Dashcam video captured much of Steed’s activities, including one instance in which a woman apparently performs almost flawlessly on the field sobriety tests administered by Steed, yet is still arrested for DUI. The civilian was said to be released thanks to a clean blood test, and intends to file a lawsuit against Steed for the incident.

Steed also has a history of not following proper protocol for DUI checks in the past. Earlier this year, she admitted that she deliberately removed her microphone to keep an unauthorized action off of the audio record of the arrest. Fortunately for recent “offenders”, Steed’s arrest history will likely lead to the reversal of some convictions.

Despite the overwhelming evidence demeaning Steed’s credibility, her attorney insists that her trustworthiness as an officer has not been compromised. Surely, the sober man who was allegedly stun-gunned by Steed in 2009 (an event that was also captured by dashcam) would disagree. If Steed’s misconduct isn’t enough to jeopardize her reputation, and even if these cases could be attributed to accidents or general misunderstandings, much of the responsibility for this unfortunate situation lies with her superiors. DUI-related charges are serious allegations that carry serious consequences, and it is very disconcerting to know that there are law enforcement officers who find it necessary to stack the deck against drivers regardless of whether they have consumed an intoxicant!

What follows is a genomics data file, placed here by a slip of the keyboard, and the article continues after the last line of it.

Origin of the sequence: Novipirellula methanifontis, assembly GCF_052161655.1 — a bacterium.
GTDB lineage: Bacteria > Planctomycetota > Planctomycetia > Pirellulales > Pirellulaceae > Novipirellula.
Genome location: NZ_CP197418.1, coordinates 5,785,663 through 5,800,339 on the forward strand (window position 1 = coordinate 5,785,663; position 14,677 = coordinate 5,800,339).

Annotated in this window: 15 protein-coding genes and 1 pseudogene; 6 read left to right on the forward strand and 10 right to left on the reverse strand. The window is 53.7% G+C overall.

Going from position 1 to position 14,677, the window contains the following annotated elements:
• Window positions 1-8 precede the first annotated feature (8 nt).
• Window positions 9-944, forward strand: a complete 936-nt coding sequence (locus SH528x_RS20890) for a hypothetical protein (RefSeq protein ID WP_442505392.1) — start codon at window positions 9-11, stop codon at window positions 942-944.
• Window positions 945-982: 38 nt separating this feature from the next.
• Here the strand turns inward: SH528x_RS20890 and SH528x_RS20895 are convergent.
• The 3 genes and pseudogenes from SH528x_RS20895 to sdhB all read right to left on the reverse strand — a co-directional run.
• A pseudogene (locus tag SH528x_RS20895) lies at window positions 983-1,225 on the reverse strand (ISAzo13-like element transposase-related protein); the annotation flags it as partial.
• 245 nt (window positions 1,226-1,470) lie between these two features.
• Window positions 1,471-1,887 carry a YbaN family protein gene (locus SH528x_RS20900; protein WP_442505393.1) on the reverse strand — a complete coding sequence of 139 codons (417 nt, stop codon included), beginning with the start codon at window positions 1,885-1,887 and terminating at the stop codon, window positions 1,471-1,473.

In light of recent drunk driving charges against officials, what do you think the news about Lisa Steed’s behavior communicates about DUI/DWI law enforcement?

The article can be seen here

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An Interesting Arrest

This story was just released the other day concerning a DWI arrest in Westlake. Normally this type of news is mundane, but what makes this particular story unique is not only who the offender was, but what the implications are for us as drivers in general.